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Published on 07/12/2017

Ninh Huu Nguyen, GRET’s representative in Vietnam

An Expert in project management in the development sector, Ninh Huu Nguyen has been working for GRET in Vietnam for eighteen years. He was appointed country representative seven years ago.

What are the main development issues in Vietnam?

Over the past thirty years, Vietnam has managed to maintain sustained economic growth thanks to its “renewal” policy, launched in the early 1990s. The country’s GDP was multiplied by three during this period, which largely contributed to decreasing the rate of poverty. Despite these encouraging results, Vietnam today is facing three main challenges: an increase in social inequalities, rapid population growth and climate change.

Demographic growth remains a major challenge. With an estimated population of over 100 million in 2025, Vietnam must anticipate new challenges such as the growth of cities, vocational training for the millions of young people who arrive on the job market every year and, above all, improving the quality of growth so that the country can maintain its competitiveness at global level. Lastly, Vietnam is one of the ten countries that are most vulnerable to climate change. With over 3,000 kilometres of coastline, climate hazards directly affect the largest agricultural regions and threaten farms and rural populations’ income.

How does GRET contribute to fighting poverty and inequalities in Vietnam?

Present in Vietnam since 1988, GRET implements intervention programmes that are in line with the socio-economic changes occurring in the country. Those implemented in recent years – especially the “Red River” Programme, the objective of which was to develop agricultural production, and the “Fasevie” Programme to fight against child malnutrition – placed significant focus on technical innovation. GRET’s activities today are evolving and tackling new areas such as workers’ rights. The Phu Nu project (2014-2017) for example aimed to improve living conditions and social integration for migrant women workers.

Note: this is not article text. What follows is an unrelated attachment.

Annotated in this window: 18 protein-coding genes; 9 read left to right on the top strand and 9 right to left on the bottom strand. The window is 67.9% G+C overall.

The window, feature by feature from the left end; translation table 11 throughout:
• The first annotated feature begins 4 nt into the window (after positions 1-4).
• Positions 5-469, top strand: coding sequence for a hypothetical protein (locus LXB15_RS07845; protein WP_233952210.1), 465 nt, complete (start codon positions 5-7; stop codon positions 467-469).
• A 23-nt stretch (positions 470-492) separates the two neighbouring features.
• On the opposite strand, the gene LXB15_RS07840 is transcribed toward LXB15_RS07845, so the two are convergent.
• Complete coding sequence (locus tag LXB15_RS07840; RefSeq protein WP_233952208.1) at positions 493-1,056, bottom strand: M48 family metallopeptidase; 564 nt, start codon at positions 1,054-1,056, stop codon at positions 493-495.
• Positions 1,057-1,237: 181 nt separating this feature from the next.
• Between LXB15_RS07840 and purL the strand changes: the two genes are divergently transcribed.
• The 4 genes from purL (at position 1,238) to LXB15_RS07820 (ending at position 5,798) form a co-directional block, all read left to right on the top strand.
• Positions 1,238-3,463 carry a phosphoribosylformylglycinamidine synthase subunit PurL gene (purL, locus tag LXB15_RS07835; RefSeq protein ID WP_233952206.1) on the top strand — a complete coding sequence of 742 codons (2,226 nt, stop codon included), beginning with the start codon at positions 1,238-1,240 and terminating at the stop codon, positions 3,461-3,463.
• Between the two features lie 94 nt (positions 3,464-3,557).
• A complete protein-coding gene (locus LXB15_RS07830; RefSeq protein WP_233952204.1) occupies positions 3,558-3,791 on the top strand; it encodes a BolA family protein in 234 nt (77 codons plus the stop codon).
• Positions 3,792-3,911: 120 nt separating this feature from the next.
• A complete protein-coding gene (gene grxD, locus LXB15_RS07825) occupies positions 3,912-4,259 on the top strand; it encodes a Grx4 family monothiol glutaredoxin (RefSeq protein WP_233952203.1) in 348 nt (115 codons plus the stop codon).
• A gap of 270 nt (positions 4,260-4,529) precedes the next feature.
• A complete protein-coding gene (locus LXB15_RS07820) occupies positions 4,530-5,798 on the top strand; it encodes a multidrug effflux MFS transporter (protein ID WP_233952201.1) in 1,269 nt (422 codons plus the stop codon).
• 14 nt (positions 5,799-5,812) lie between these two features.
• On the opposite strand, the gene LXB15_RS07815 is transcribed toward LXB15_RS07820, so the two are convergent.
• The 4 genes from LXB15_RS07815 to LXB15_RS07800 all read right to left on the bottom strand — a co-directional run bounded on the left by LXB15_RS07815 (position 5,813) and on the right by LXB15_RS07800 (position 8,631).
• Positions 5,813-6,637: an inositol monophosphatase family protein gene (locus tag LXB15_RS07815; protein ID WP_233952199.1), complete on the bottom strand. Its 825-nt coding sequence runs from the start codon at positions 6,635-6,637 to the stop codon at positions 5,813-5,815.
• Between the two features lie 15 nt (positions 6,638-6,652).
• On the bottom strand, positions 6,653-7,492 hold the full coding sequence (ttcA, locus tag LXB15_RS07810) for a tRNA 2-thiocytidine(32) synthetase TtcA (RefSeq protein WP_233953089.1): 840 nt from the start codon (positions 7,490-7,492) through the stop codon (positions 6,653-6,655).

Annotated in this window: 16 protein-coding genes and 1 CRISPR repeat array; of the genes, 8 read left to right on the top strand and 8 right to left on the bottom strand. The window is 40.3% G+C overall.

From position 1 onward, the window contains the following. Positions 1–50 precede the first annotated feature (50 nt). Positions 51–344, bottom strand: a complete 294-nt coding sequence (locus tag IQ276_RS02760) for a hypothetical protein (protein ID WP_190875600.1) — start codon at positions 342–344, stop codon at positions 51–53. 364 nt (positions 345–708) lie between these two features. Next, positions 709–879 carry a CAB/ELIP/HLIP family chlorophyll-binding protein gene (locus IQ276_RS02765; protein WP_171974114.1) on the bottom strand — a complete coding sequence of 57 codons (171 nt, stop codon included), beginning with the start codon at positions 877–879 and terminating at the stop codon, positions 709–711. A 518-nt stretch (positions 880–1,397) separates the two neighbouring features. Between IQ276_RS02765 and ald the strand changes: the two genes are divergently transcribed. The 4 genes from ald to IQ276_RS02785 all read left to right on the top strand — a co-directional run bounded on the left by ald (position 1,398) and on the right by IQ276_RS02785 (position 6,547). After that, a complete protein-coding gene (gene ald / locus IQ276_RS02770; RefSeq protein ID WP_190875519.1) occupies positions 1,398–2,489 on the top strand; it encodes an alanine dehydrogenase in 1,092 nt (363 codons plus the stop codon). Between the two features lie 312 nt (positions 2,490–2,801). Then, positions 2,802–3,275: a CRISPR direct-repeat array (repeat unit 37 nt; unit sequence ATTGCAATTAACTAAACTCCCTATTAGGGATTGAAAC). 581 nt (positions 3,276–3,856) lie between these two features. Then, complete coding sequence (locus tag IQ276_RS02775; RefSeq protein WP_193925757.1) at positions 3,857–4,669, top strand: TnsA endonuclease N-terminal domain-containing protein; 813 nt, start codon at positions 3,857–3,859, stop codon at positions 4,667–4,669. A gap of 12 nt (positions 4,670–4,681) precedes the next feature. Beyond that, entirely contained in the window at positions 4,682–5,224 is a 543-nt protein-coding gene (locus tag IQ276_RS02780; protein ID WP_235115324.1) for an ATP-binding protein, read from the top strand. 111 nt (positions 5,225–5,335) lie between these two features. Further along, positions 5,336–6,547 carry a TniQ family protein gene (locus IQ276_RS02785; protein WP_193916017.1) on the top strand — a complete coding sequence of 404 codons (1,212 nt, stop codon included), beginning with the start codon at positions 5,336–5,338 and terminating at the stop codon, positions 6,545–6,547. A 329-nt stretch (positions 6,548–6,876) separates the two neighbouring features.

Down through the years, capitalisation on technical references and the confidence generated by GRET have led us to gradually concentrate on organisational, institutional and political aspects, an approach that is particularly appreciated by the local authorities.

What are the main challenges ahead for GRET in Vietnam?

Since 2012, Vietnam has become a middle-income country. So GRET has re-defined its intervention priorities to support the country, which today faces new development challenges. The ten-member GRET team in Vietnam is currently leading five projects in diverse subject areas such as strengthening civil society, workers’ rights, the fight against climate change and land governance. The fight against inequalities today remains one of the main drivers of GRET’s action in Vietnam. However, working in an “emerging” country gives rise to significant changes, because Vietnam is no longer considered a priority country by many donors, which makes sourcing funding increasingly difficult.

More information on GRET’s activities in Vietnam.